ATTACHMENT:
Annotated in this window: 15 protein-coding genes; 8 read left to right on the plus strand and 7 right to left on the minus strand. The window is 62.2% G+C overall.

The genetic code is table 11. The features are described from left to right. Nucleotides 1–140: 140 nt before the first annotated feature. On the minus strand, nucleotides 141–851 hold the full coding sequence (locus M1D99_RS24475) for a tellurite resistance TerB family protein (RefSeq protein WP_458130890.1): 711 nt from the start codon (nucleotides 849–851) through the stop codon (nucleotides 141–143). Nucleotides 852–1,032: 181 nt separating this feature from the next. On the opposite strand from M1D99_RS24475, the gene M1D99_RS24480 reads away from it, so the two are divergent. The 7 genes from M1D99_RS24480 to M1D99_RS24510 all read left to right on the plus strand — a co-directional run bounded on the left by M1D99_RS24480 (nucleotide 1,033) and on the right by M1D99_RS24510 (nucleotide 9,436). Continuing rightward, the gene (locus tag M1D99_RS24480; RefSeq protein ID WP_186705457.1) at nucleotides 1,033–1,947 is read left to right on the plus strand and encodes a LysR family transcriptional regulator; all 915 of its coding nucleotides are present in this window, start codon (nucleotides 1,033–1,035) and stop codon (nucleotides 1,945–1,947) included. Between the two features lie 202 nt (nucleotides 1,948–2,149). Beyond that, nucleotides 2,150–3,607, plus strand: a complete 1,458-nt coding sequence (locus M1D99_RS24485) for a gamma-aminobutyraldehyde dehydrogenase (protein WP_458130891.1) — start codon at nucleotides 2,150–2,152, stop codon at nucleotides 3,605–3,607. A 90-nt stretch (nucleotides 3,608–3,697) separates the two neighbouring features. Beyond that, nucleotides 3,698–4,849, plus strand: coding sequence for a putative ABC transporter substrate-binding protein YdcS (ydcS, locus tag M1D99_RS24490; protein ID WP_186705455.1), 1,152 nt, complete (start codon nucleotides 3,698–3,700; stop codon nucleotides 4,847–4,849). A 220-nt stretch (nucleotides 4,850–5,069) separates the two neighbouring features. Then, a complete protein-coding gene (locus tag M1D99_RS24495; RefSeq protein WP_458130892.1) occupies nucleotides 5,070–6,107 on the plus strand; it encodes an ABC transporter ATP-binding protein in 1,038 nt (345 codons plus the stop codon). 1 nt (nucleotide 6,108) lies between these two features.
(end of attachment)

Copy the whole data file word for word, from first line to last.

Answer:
Annotated in this window: 15 protein-coding genes; 8 read left to right on the plus strand and 7 right to left on the minus strand. The window is 62.2% G+C overall.

The genetic code is table 11. The features are described from left to right. Nucleotides 1–140: 140 nt before the first annotated feature. On the minus strand, nucleotides 141–851 hold the full coding sequence (locus M1D99_RS24475) for a tellurite resistance TerB family protein (RefSeq protein WP_458130890.1): 711 nt from the start codon (nucleotides 849–851) through the stop codon (nucleotides 141–143). Nucleotides 852–1,032: 181 nt separating this feature from the next. On the opposite strand from M1D99_RS24475, the gene M1D99_RS24480 reads away from it, so the two are divergent. The 7 genes from M1D99_RS24480 to M1D99_RS24510 all read left to right on the plus strand — a co-directional run bounded on the left by M1D99_RS24480 (nucleotide 1,033) and on the right by M1D99_RS24510 (nucleotide 9,436). Continuing rightward, the gene (locus tag M1D99_RS24480; RefSeq protein ID WP_186705457.1) at nucleotides 1,033–1,947 is read left to right on the plus strand and encodes a LysR family transcriptional regulator; all 915 of its coding nucleotides are present in this window, start codon (nucleotides 1,033–1,035) and stop codon (nucleotides 1,945–1,947) included. Between the two features lie 202 nt (nucleotides 1,948–2,149). Beyond that, nucleotides 2,150–3,607, plus strand: a complete 1,458-nt coding sequence (locus M1D99_RS24485) for a gamma-aminobutyraldehyde dehydrogenase (protein WP_458130891.1) — start codon at nucleotides 2,150–2,152, stop codon at nucleotides 3,605–3,607. A 90-nt stretch (nucleotides 3,608–3,697) separates the two neighbouring features. Beyond that, nucleotides 3,698–4,849, plus strand: coding sequence for a putative ABC transporter substrate-binding protein YdcS (ydcS, locus tag M1D99_RS24490; protein ID WP_186705455.1), 1,152 nt, complete (start codon nucleotides 3,698–3,700; stop codon nucleotides 4,847–4,849). A 220-nt stretch (nucleotides 4,850–5,069) separates the two neighbouring features. Then, a complete protein-coding gene (locus tag M1D99_RS24495; RefSeq protein WP_458130892.1) occupies nucleotides 5,070–6,107 on the plus strand; it encodes an ABC transporter ATP-binding protein in 1,038 nt (345 codons plus the stop codon). 1 nt (nucleotide 6,108) lies between these two features.